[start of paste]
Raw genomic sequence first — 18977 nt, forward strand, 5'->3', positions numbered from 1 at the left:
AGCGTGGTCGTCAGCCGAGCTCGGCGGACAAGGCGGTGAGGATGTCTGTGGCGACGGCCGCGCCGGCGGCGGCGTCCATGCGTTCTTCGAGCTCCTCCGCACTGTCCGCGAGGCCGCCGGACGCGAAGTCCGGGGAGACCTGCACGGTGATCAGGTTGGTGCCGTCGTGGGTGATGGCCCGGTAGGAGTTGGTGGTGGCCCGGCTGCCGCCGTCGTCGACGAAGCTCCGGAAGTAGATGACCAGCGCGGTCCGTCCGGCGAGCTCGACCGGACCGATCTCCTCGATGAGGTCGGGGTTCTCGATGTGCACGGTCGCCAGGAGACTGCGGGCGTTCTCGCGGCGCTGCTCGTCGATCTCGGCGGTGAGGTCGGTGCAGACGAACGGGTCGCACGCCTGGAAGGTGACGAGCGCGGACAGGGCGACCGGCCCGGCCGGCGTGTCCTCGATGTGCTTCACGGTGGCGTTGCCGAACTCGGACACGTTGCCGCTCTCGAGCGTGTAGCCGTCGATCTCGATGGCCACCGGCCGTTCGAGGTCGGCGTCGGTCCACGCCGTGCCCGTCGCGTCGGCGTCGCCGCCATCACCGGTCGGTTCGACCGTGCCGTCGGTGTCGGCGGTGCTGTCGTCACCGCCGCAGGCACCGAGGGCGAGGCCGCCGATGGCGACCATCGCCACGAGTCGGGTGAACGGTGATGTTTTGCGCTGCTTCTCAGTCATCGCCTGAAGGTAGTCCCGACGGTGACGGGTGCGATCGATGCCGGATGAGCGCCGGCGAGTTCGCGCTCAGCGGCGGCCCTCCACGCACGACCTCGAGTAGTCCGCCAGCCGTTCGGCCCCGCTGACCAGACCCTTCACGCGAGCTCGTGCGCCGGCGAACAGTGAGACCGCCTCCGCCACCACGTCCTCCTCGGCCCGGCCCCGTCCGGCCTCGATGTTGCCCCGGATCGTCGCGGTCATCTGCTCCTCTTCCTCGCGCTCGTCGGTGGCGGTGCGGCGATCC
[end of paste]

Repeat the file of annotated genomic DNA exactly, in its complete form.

Raw genomic sequence first — 18977 nt, forward strand, 5'->3', positions numbered from 1 at the left:
AGCGTGGTCGTCAGCCGAGCTCGGCGGACAAGGCGGTGAGGATGTCTGTGGCGACGGCCGCGCCGGCGGCGGCGTCCATGCGTTCTTCGAGCTCCTCCGCACTGTCCGCGAGGCCGCCGGACGCGAAGTCCGGGGAGACCTGCACGGTGATCAGGTTGGTGCCGTCGTGGGTGATGGCCCGGTAGGAGTTGGTGGTGGCCCGGCTGCCGCCGTCGTCGACGAAGCTCCGGAAGTAGATGACCAGCGCGGTCCGTCCGGCGAGCTCGACCGGACCGATCTCCTCGATGAGGTCGGGGTTCTCGATGTGCACGGTCGCCAGGAGACTGCGGGCGTTCTCGCGGCGCTGCTCGTCGATCTCGGCGGTGAGGTCGGTGCAGACGAACGGGTCGCACGCCTGGAAGGTGACGAGCGCGGACAGGGCGACCGGCCCGGCCGGCGTGTCCTCGATGTGCTTCACGGTGGCGTTGCCGAACTCGGACACGTTGCCGCTCTCGAGCGTGTAGCCGTCGATCTCGATGGCCACCGGCCGTTCGAGGTCGGCGTCGGTCCACGCCGTGCCCGTCGCGTCGGCGTCGCCGCCATCACCGGTCGGTTCGACCGTGCCGTCGGTGTCGGCGGTGCTGTCGTCACCGCCGCAGGCACCGAGGGCGAGGCCGCCGATGGCGACCATCGCCACGAGTCGGGTGAACGGTGATGTTTTGCGCTGCTTCTCAGTCATCGCCTGAAGGTAGTCCCGACGGTGACGGGTGCGATCGATGCCGGATGAGCGCCGGCGAGTTCGCGCTCAGCGGCGGCCCTCCACGCACGACCTCGAGTAGTCCGCCAGCCGTTCGGCCCCGCTGACCAGACCCTTCACGCGAGCTCGTGCGCCGGCGAACAGTGAGACCGCCTCCGCCACCACGTCCTCCTCGGCCCGGCCCCGTCCGGCCTCGATGTTGCCCCGGATCGTCGCGGTCATCTGCTCCTCTTCCTCGCGCTCGTCGGTGGCGGTGCGGCGATCC